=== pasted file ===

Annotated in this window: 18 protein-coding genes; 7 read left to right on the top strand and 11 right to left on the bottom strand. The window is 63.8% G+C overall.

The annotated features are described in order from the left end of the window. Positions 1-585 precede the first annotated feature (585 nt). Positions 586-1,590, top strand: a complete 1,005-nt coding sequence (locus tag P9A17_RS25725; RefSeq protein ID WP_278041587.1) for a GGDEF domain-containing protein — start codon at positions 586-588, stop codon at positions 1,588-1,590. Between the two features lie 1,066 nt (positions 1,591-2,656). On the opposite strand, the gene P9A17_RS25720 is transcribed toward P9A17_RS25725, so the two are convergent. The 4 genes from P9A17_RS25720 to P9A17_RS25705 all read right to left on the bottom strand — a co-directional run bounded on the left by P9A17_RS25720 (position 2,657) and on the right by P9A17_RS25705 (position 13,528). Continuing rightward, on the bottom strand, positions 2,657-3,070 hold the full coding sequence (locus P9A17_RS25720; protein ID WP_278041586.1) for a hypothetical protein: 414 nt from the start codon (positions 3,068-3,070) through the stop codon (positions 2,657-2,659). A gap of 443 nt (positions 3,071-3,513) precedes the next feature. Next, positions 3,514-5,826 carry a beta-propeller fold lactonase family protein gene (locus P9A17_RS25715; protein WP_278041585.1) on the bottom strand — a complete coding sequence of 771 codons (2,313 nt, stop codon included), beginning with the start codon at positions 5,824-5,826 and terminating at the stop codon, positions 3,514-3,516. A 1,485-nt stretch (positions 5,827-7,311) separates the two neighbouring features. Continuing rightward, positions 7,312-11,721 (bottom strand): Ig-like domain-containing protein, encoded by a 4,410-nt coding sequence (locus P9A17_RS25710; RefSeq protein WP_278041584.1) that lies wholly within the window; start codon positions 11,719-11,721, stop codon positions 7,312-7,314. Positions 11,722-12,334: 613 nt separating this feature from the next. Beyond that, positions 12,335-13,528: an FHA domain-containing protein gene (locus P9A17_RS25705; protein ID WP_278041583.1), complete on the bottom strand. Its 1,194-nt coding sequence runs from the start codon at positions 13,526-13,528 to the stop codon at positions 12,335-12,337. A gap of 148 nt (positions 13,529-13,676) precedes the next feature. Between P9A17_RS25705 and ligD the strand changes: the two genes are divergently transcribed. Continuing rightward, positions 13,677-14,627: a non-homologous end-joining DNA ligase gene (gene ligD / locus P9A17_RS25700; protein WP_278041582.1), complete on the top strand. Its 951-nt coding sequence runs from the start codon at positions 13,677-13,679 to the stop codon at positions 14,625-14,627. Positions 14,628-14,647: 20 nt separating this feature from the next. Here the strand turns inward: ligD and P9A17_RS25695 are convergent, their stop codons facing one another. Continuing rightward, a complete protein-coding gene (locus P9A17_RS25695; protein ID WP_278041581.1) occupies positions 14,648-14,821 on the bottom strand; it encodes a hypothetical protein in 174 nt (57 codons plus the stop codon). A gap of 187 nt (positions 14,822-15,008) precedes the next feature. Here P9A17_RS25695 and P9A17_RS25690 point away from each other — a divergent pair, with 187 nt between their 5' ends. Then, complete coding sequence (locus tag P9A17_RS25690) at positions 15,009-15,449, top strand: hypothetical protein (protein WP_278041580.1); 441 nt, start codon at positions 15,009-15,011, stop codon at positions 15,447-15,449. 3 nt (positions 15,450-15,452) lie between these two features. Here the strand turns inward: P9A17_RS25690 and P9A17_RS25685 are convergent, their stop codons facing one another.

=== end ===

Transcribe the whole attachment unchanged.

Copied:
Annotated in this window: 18 protein-coding genes; 7 read left to right on the top strand and 11 right to left on the bottom strand. The window is 63.8% G+C overall.

The annotated features are described in order from the left end of the window. Positions 1-585 precede the first annotated feature (585 nt). Positions 586-1,590, top strand: a complete 1,005-nt coding sequence (locus tag P9A17_RS25725; RefSeq protein ID WP_278041587.1) for a GGDEF domain-containing protein — start codon at positions 586-588, stop codon at positions 1,588-1,590. Between the two features lie 1,066 nt (positions 1,591-2,656). On the opposite strand, the gene P9A17_RS25720 is transcribed toward P9A17_RS25725, so the two are convergent. The 4 genes from P9A17_RS25720 to P9A17_RS25705 all read right to left on the bottom strand — a co-directional run bounded on the left by P9A17_RS25720 (position 2,657) and on the right by P9A17_RS25705 (position 13,528). Continuing rightward, on the bottom strand, positions 2,657-3,070 hold the full coding sequence (locus P9A17_RS25720; protein ID WP_278041586.1) for a hypothetical protein: 414 nt from the start codon (positions 3,068-3,070) through the stop codon (positions 2,657-2,659). A gap of 443 nt (positions 3,071-3,513) precedes the next feature. Next, positions 3,514-5,826 carry a beta-propeller fold lactonase family protein gene (locus P9A17_RS25715; protein WP_278041585.1) on the bottom strand — a complete coding sequence of 771 codons (2,313 nt, stop codon included), beginning with the start codon at positions 5,824-5,826 and terminating at the stop codon, positions 3,514-3,516. A 1,485-nt stretch (positions 5,827-7,311) separates the two neighbouring features. Continuing rightward, positions 7,312-11,721 (bottom strand): Ig-like domain-containing protein, encoded by a 4,410-nt coding sequence (locus P9A17_RS25710; RefSeq protein WP_278041584.1) that lies wholly within the window; start codon positions 11,719-11,721, stop codon positions 7,312-7,314. Positions 11,722-12,334: 613 nt separating this feature from the next. Beyond that, positions 12,335-13,528: an FHA domain-containing protein gene (locus P9A17_RS25705; protein ID WP_278041583.1), complete on the bottom strand. Its 1,194-nt coding sequence runs from the start codon at positions 13,526-13,528 to the stop codon at positions 12,335-12,337. A gap of 148 nt (positions 13,529-13,676) precedes the next feature. Between P9A17_RS25705 and ligD the strand changes: the two genes are divergently transcribed. Continuing rightward, positions 13,677-14,627: a non-homologous end-joining DNA ligase gene (gene ligD / locus P9A17_RS25700; protein WP_278041582.1), complete on the top strand. Its 951-nt coding sequence runs from the start codon at positions 13,677-13,679 to the stop codon at positions 14,625-14,627. Positions 14,628-14,647: 20 nt separating this feature from the next. Here the strand turns inward: ligD and P9A17_RS25695 are convergent, their stop codons facing one another. Continuing rightward, a complete protein-coding gene (locus P9A17_RS25695; protein ID WP_278041581.1) occupies positions 14,648-14,821 on the bottom strand; it encodes a hypothetical protein in 174 nt (57 codons plus the stop codon). A gap of 187 nt (positions 14,822-15,008) precedes the next feature. Here P9A17_RS25695 and P9A17_RS25690 point away from each other — a divergent pair, with 187 nt between their 5' ends. Then, complete coding sequence (locus tag P9A17_RS25690) at positions 15,009-15,449, top strand: hypothetical protein (protein WP_278041580.1); 441 nt, start codon at positions 15,009-15,011, stop codon at positions 15,447-15,449. 3 nt (positions 15,450-15,452) lie between these two features. Here the strand turns inward: P9A17_RS25690 and P9A17_RS25685 are convergent, their stop codons facing one another.